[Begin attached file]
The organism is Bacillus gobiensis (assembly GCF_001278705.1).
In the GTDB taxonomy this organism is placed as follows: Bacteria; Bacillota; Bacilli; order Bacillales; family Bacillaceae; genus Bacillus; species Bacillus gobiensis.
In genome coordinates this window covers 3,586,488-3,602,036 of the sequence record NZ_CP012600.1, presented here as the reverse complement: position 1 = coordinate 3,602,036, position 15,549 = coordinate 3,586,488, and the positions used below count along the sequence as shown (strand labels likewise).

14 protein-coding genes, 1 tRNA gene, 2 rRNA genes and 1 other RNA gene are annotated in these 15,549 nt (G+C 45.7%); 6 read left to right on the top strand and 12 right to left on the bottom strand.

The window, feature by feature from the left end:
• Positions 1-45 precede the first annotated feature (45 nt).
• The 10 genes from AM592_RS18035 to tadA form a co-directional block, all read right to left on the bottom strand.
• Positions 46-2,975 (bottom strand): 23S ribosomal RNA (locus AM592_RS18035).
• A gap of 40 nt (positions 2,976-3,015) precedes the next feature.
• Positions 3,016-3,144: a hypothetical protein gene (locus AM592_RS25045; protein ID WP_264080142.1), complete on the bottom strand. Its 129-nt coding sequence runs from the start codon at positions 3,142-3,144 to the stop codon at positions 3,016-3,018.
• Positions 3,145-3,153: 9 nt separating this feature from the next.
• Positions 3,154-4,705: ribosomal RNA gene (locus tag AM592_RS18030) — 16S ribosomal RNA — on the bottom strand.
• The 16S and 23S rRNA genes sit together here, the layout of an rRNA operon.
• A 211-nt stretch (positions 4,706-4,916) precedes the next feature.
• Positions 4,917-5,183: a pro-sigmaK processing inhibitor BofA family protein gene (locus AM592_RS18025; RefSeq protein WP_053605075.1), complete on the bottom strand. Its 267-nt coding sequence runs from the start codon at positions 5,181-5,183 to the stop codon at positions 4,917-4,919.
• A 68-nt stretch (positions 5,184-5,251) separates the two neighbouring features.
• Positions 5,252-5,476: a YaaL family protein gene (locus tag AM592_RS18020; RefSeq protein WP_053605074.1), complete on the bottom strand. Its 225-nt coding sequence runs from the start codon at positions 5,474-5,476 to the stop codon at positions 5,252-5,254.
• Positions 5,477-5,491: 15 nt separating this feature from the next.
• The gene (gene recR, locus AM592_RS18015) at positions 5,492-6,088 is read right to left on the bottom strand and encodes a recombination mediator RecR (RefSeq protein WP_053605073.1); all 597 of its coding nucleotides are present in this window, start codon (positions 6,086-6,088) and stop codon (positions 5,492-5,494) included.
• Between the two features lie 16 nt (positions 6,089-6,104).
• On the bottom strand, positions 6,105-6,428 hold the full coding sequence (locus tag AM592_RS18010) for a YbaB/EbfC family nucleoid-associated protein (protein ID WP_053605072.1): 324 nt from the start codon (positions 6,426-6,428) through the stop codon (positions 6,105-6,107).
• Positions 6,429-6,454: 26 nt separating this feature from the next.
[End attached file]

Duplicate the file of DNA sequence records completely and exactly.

The organism is Bacillus gobiensis (assembly GCF_001278705.1).
In the GTDB taxonomy this organism is placed as follows: Bacteria; Bacillota; Bacilli; order Bacillales; family Bacillaceae; genus Bacillus; species Bacillus gobiensis.
In genome coordinates this window covers 3,586,488-3,602,036 of the sequence record NZ_CP012600.1, presented here as the reverse complement: position 1 = coordinate 3,602,036, position 15,549 = coordinate 3,586,488, and the positions used below count along the sequence as shown (strand labels likewise).

14 protein-coding genes, 1 tRNA gene, 2 rRNA genes and 1 other RNA gene are annotated in these 15,549 nt (G+C 45.7%); 6 read left to right on the top strand and 12 right to left on the bottom strand.

The window, feature by feature from the left end:
• Positions 1-45 precede the first annotated feature (45 nt).
• The 10 genes from AM592_RS18035 to tadA form a co-directional block, all read right to left on the bottom strand.
• Positions 46-2,975 (bottom strand): 23S ribosomal RNA (locus AM592_RS18035).
• A gap of 40 nt (positions 2,976-3,015) precedes the next feature.
• Positions 3,016-3,144: a hypothetical protein gene (locus AM592_RS25045; protein ID WP_264080142.1), complete on the bottom strand. Its 129-nt coding sequence runs from the start codon at positions 3,142-3,144 to the stop codon at positions 3,016-3,018.
• Positions 3,145-3,153: 9 nt separating this feature from the next.
• Positions 3,154-4,705: ribosomal RNA gene (locus tag AM592_RS18030) — 16S ribosomal RNA — on the bottom strand.
• The 16S and 23S rRNA genes sit together here, the layout of an rRNA operon.
• A 211-nt stretch (positions 4,706-4,916) precedes the next feature.
• Positions 4,917-5,183: a pro-sigmaK processing inhibitor BofA family protein gene (locus AM592_RS18025; RefSeq protein WP_053605075.1), complete on the bottom strand. Its 267-nt coding sequence runs from the start codon at positions 5,181-5,183 to the stop codon at positions 4,917-4,919.
• A 68-nt stretch (positions 5,184-5,251) separates the two neighbouring features.
• Positions 5,252-5,476: a YaaL family protein gene (locus tag AM592_RS18020; RefSeq protein WP_053605074.1), complete on the bottom strand. Its 225-nt coding sequence runs from the start codon at positions 5,474-5,476 to the stop codon at positions 5,252-5,254.
• Positions 5,477-5,491: 15 nt separating this feature from the next.
• The gene (gene recR, locus AM592_RS18015) at positions 5,492-6,088 is read right to left on the bottom strand and encodes a recombination mediator RecR (RefSeq protein WP_053605073.1); all 597 of its coding nucleotides are present in this window, start codon (positions 6,086-6,088) and stop codon (positions 5,492-5,494) included.
• Between the two features lie 16 nt (positions 6,089-6,104).
• On the bottom strand, positions 6,105-6,428 hold the full coding sequence (locus tag AM592_RS18010) for a YbaB/EbfC family nucleoid-associated protein (protein ID WP_053605072.1): 324 nt from the start codon (positions 6,426-6,428) through the stop codon (positions 6,105-6,107).
• Positions 6,429-6,454: 26 nt separating this feature from the next.